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Activists Battle Liberia's Rape Problem


Rape was a common means of abuse during Liberia's brutal civil war and it remains rampant despite the enactment of one of West Africa's toughest rape laws. Activists are calling for a specialized court to deal with rape cases because they say an overburdened judicial system is hampering convictions and discouraging victims from coming forward. Kari Barber has more for VOA from Dakar, with additional reporting by Prince Collins in Monrovia.

In a courtroom in Liberia, Sarah Toe is pressing charges against the man she says raped her six-year-old daughter last month. She describes what happened.

"A 45-year-old man raped my six-year-old daughter when she was on her way home from school. I noticed it when my daughter came home bleeding," she said. "Doctors said her situation was grave, and she would not survive."

The child is now at home, and her mother says she is seeking swift justice.

"That is my only child and I am very worried over this situation," she explained. "I have taken the case to court. I am challenging the judicial system to immediately look into this grave issue. I do not want justice tomorrow, I do not want it the day after, but I need it now."

Toe is an exception in Liberia where, despite a stringent rape law adopted in 2005, few rape trials are being heard in court.

Chief prosecutor for the Association of Female Lawyers of Liberia, Esther Seton Cee, says many rape victims and parents of rape victims are discouraged from reporting the crime because the overworked court system is slow to prosecute.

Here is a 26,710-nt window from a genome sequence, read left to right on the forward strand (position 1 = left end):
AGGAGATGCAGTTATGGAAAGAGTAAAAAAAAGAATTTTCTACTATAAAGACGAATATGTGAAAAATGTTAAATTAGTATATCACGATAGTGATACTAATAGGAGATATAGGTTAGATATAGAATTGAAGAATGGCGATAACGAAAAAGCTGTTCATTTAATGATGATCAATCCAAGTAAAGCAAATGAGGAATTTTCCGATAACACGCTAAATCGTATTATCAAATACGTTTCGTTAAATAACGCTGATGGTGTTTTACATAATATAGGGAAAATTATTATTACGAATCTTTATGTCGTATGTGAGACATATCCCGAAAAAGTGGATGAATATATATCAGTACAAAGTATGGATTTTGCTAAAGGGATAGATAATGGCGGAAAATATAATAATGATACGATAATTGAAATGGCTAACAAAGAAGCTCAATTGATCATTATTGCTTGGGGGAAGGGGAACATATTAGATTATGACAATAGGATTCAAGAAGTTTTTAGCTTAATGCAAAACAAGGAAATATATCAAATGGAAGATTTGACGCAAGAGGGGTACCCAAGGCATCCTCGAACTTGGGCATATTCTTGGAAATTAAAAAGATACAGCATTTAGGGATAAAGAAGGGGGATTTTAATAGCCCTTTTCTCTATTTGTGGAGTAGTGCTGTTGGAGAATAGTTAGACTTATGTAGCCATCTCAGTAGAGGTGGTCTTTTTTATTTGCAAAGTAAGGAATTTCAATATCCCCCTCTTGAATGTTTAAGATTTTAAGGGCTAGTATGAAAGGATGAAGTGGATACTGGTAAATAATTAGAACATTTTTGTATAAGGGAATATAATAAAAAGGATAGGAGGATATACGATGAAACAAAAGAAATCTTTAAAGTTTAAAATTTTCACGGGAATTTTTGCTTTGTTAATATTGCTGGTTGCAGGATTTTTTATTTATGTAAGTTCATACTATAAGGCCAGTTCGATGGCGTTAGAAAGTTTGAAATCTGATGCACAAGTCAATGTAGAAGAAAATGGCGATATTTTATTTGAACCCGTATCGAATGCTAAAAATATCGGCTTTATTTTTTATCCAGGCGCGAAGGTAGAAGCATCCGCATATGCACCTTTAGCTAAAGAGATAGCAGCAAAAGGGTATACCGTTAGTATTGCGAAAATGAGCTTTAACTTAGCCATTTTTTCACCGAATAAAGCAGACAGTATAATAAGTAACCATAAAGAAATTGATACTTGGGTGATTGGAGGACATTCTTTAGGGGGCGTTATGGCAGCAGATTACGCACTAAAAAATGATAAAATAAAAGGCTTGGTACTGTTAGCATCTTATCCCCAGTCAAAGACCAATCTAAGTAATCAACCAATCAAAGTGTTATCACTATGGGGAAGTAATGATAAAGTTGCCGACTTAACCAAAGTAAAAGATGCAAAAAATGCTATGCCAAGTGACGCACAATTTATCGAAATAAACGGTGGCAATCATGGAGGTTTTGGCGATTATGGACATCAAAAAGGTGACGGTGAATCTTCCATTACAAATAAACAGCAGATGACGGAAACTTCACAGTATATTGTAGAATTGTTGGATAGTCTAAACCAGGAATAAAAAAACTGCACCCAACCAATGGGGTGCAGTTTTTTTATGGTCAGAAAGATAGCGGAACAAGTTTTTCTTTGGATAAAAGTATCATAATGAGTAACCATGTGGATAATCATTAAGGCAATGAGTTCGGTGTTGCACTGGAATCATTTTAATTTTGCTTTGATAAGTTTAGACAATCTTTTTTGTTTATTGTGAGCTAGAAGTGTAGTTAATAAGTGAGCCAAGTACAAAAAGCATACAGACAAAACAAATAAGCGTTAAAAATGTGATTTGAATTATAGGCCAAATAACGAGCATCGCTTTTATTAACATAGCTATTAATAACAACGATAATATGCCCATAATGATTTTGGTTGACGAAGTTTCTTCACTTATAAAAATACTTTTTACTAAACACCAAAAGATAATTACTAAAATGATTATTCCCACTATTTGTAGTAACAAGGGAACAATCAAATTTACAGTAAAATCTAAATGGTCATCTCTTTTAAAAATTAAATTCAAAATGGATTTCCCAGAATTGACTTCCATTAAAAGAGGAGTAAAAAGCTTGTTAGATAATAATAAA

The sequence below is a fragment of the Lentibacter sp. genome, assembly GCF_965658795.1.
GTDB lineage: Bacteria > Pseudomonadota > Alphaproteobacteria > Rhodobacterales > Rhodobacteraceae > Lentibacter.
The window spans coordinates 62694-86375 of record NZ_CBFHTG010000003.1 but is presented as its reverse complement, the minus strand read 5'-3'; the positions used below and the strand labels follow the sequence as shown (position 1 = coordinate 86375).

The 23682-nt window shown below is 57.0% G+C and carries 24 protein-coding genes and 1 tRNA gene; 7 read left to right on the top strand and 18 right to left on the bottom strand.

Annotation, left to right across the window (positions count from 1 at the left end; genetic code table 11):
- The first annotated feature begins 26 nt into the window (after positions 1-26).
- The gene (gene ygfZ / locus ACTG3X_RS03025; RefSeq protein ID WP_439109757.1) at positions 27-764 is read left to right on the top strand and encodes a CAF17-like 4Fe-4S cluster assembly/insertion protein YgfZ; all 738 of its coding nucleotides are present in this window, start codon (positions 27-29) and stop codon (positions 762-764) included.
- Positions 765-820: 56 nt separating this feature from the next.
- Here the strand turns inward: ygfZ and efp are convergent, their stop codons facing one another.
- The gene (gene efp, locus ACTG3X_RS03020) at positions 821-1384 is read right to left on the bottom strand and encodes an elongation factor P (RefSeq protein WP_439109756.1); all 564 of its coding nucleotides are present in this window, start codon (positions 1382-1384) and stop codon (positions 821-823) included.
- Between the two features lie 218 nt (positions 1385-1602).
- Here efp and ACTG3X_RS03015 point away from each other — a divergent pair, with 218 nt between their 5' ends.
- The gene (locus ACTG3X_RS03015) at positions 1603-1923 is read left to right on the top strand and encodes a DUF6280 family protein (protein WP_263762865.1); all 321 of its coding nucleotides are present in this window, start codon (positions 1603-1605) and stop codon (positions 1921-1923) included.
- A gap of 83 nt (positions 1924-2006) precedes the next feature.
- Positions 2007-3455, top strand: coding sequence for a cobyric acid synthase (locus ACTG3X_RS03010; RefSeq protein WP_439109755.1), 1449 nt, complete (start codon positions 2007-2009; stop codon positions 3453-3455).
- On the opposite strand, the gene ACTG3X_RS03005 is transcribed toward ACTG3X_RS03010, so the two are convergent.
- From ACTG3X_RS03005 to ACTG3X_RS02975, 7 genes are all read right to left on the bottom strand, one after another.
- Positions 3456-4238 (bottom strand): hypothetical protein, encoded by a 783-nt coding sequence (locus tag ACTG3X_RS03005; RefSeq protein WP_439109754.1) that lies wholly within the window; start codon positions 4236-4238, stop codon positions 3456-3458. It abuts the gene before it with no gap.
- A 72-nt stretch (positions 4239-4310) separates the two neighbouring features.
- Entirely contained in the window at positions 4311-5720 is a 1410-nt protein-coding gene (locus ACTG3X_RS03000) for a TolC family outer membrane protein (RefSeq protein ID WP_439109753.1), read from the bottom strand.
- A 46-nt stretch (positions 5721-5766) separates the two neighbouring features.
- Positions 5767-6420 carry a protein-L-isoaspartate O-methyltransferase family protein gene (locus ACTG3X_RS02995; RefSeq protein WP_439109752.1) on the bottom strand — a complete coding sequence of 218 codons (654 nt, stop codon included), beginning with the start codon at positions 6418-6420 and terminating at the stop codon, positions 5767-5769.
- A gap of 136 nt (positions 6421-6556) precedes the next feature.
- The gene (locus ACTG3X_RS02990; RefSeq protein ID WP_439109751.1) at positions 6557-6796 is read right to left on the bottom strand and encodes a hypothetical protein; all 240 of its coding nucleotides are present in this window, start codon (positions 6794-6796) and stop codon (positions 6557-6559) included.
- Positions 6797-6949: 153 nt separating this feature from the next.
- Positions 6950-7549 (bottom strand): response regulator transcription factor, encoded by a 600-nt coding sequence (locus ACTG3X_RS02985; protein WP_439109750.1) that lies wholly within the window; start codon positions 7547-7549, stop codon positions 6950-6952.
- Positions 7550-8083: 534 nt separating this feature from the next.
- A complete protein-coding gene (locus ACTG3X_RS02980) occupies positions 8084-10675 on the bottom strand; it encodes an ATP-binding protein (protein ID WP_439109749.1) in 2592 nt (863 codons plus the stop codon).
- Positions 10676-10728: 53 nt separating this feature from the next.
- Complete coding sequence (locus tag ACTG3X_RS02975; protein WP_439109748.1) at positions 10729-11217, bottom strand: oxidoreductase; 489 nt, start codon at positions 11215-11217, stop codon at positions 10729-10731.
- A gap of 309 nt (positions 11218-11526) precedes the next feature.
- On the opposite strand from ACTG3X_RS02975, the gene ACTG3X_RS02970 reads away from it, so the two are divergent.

Cee says she believes the answer is to create a new court for rape cases.

"We have advocated for a specialized court that would be able to carry out judication faster. That is what we are waiting on," she said.

Cee says parents of rape victims often settle out of court for money with the accused rapist because they believe they are protecting their child from public embarrassment. She says this slows down and undermines the judicial process.

Cee says sensitizing parents to the true nature of rape could encourage them to push forward with prosecutions. Groups have used public awareness campaigns, including radio jingles, aiming to empower women, girls and families against sexual abuse.

"When the parents understand the nature of the crime that is involved, they will stop compromising," she said.

During the country's civil war many young girls and women were forcibly taken to act as cooks, cleaners and sex slaves for the fighters.

Liberia's rape law has been a focus point for President Ellen Johnson Sirleaf, who has said that no rapists would go unpunished. Human rights organizations say the ineffective implementation of the rape law reflects badly needed reform in the entire judicial system.

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